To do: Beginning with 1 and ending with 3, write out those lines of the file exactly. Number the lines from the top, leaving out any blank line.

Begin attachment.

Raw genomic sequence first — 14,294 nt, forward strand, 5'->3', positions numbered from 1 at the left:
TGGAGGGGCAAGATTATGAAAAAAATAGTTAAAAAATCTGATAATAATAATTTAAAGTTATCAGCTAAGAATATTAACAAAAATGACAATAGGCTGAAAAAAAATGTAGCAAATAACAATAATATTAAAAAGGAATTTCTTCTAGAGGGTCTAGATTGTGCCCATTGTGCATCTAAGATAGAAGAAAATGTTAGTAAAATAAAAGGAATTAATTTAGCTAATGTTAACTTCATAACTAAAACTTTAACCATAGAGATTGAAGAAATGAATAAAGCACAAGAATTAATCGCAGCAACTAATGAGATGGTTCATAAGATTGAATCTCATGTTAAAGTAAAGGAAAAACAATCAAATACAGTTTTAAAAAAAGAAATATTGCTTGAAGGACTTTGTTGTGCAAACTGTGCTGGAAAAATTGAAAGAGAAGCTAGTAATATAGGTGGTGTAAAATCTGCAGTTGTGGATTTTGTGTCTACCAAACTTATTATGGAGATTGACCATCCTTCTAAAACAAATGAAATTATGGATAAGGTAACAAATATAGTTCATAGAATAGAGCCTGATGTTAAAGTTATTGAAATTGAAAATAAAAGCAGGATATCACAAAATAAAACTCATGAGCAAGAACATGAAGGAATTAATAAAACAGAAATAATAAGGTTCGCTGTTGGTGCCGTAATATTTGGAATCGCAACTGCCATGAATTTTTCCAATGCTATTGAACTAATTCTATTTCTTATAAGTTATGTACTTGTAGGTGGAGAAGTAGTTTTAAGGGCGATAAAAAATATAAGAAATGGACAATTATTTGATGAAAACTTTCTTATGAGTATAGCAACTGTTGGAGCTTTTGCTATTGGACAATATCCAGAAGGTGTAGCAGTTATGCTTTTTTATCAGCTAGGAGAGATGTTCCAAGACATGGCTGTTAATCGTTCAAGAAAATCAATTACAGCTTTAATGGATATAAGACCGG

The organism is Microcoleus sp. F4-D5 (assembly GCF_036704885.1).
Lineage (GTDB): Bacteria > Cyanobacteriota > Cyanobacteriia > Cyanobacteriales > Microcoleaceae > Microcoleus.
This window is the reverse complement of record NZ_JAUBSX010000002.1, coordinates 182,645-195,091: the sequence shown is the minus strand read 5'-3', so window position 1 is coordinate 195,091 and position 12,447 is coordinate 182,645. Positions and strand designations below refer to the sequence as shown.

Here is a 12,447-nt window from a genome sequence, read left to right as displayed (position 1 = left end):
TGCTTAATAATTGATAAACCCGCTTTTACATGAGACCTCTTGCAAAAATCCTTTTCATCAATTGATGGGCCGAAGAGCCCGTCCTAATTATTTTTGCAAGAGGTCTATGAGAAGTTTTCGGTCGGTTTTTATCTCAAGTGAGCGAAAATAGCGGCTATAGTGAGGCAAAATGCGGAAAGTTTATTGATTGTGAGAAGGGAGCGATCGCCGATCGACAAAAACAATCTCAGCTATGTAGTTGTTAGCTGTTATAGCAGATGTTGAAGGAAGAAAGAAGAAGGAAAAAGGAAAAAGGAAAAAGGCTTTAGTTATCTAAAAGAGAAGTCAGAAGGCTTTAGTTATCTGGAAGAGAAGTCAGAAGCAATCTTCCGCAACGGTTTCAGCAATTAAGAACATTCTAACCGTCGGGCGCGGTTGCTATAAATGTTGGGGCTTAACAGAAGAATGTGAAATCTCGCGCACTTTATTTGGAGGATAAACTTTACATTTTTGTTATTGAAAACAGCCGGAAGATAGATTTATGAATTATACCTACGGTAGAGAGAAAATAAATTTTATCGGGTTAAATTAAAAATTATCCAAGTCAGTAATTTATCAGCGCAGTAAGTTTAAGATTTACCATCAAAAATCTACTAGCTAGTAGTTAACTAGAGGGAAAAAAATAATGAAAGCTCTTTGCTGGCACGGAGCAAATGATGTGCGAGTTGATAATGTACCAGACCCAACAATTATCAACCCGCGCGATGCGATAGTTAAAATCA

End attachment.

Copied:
Raw genomic sequence first — 14,294 nt, forward strand, 5'->3', positions numbered from 1 at the left:
TGGAGGGGCAAGATTATGAAAAAAATAGTTAAAAAATCTGATAATAATAATTTAAAGTTATCAGCTAAGAATATTAACAAAAATGACAATAGGCTGAAAAAAAATGTAGCAAATAACAATAATATTAAAAAGGAATTTCTTCTAGAGGGTCTAGATTGTGCCCATTGTGCATCTAAGATAGAAGAAAATGTTAGTAAAATAAAAGGAATTAATTTAGCTAATGTTAACTTCATAACTAAAACTTTAACCATAGAGATTGAAGAAATGAATAAAGCACAAGAATTAATCGCAGCAACTAATGAGATGGTTCATAAGATTGAATCTCATGTTAAAGTAAAGGAAAAACAATCAAATACAGTTTTAAAAAAAGAAATATTGCTTGAAGGACTTTGTTGTGCAAACTGTGCTGGAAAAATTGAAAGAGAAGCTAGTAATATAGGTGGTGTAAAATCTGCAGTTGTGGATTTTGTGTCTACCAAACTTATTATGGAGATTGACCATCCTTCTAAAACAAATGAAATTATGGATAAGGTAACAAATATAGTTCATAGAATAGAGCCTGATGTTAAAGTTATTGAAATTGAAAATAAAAGCAGGATATCACAAAATAAAACTCATGAGCAAGAACATGAAGGAATTAATAAAACAGAAATAATAAGGTTCGCTGTTGGTGCCGTAATATTTGGAATCGCAACTGCCATGAATTTTTCCAATGCTATTGAACTAATTCTATTTCTTATAAGTTATGTACTTGTAGGTGGAGAAGTAGTTTTAAGGGCGATAAAAAATATAAGAAATGGACAATTATTTGATGAAAACTTTCTTATGAGTATAGCAACTGTTGGAGCTTTTGCTATTGGACAATATCCAGAAGGTGTAGCAGTTATGCTTTTTTATCAGCTAGGAGAGATGTTCCAAGACATGGCTGTTAATCGTTCAAGAAAATCAATTACAGCTTTAATGGATATAAGACCGG

The organism is Microcoleus sp. F4-D5 (assembly GCF_036704885.1).